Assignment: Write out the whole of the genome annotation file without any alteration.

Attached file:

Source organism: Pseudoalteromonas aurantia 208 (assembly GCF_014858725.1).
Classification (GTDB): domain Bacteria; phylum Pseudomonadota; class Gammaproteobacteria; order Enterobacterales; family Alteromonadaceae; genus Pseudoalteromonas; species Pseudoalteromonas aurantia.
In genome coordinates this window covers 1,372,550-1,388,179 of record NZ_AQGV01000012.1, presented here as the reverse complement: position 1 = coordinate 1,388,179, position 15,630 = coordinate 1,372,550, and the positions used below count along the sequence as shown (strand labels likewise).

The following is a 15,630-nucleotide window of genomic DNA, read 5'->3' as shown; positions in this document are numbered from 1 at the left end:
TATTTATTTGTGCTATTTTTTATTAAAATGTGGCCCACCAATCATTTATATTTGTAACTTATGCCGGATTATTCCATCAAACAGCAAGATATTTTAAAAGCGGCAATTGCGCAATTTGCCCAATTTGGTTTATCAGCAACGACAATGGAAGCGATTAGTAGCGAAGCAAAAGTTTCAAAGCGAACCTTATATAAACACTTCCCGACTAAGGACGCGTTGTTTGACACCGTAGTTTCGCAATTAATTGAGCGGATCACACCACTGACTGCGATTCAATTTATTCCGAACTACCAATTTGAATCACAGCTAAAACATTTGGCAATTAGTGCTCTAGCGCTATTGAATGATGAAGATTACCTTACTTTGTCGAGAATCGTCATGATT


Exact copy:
Source organism: Pseudoalteromonas aurantia 208 (assembly GCF_014858725.1).
Classification (GTDB): domain Bacteria; phylum Pseudomonadota; class Gammaproteobacteria; order Enterobacterales; family Alteromonadaceae; genus Pseudoalteromonas; species Pseudoalteromonas aurantia.
In genome coordinates this window covers 1,372,550-1,388,179 of record NZ_AQGV01000012.1, presented here as the reverse complement: position 1 = coordinate 1,388,179, position 15,630 = coordinate 1,372,550, and the positions used below count along the sequence as shown (strand labels likewise).

The following is a 15,630-nucleotide window of genomic DNA, read 5'->3' as shown; positions in this document are numbered from 1 at the left end:
TATTTATTTGTGCTATTTTTTATTAAAATGTGGCCCACCAATCATTTATATTTGTAACTTATGCCGGATTATTCCATCAAACAGCAAGATATTTTAAAAGCGGCAATTGCGCAATTTGCCCAATTTGGTTTATCAGCAACGACAATGGAAGCGATTAGTAGCGAAGCAAAAGTTTCAAAGCGAACCTTATATAAACACTTCCCGACTAAGGACGCGTTGTTTGACACCGTAGTTTCGCAATTAATTGAGCGGATCACACCACTGACTGCGATTCAATTTATTCCGAACTACCAATTTGAATCACAGCTAAAACATTTGGCAATTAGTGCTCTAGCGCTATTGAATGATGAAGATTACCTTACTTTGTCGAGAATCGTCATGATT